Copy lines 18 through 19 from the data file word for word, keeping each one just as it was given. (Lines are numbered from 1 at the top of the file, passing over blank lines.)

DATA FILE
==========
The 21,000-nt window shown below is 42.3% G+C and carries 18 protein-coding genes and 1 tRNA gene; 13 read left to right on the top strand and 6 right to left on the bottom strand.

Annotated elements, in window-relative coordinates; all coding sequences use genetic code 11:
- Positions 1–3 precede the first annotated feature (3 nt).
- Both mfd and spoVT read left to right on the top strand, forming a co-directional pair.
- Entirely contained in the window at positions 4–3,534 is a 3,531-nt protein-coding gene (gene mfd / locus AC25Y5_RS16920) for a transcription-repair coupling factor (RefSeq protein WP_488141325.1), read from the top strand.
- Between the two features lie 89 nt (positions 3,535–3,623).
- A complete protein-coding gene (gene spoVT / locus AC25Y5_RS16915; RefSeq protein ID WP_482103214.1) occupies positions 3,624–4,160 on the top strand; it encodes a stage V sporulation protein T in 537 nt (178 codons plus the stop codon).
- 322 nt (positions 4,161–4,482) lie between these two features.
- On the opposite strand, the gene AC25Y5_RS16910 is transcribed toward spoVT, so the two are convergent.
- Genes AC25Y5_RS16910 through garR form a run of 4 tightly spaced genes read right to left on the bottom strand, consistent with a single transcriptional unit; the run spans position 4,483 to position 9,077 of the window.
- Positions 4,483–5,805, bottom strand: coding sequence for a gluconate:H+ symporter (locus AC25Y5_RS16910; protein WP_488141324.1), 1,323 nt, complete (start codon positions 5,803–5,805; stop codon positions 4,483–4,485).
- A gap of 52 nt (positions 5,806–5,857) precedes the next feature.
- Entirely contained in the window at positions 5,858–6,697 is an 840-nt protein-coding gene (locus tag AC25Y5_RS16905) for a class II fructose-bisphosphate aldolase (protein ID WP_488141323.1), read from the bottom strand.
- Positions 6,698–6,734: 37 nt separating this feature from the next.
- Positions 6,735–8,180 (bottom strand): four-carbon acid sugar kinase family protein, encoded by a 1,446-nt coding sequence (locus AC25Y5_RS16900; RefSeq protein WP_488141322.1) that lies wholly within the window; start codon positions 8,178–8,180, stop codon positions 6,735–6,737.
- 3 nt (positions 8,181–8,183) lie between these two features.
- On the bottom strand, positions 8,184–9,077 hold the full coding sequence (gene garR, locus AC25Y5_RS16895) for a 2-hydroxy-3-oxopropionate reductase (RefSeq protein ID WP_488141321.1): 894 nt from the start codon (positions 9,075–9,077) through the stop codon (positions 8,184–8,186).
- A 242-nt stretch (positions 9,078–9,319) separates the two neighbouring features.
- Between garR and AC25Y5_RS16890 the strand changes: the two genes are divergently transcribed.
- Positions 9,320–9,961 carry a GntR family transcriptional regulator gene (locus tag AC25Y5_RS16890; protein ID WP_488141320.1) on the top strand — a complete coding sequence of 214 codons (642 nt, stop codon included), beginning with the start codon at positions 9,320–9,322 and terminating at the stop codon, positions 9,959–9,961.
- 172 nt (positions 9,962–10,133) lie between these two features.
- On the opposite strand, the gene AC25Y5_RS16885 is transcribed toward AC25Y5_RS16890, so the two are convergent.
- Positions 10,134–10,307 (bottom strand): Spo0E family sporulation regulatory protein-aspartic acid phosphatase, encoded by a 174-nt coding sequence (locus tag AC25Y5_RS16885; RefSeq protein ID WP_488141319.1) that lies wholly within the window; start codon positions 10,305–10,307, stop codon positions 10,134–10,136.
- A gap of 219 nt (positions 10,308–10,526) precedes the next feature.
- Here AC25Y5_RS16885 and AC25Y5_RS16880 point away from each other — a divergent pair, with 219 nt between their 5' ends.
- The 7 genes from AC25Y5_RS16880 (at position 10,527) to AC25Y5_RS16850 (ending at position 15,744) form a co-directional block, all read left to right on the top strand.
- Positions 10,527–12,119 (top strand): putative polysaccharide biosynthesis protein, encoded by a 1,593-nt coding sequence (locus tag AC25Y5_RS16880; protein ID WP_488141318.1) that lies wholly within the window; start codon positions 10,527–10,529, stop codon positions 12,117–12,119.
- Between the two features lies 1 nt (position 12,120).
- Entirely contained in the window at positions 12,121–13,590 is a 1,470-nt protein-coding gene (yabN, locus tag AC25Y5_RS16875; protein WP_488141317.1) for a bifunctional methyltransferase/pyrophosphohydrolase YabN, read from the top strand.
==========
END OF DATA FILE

- A 242-nt stretch (positions 9,078–9,319) separates the two neighbouring features.
- Between garR and AC25Y5_RS16890 the strand changes: the two genes are divergently transcribed.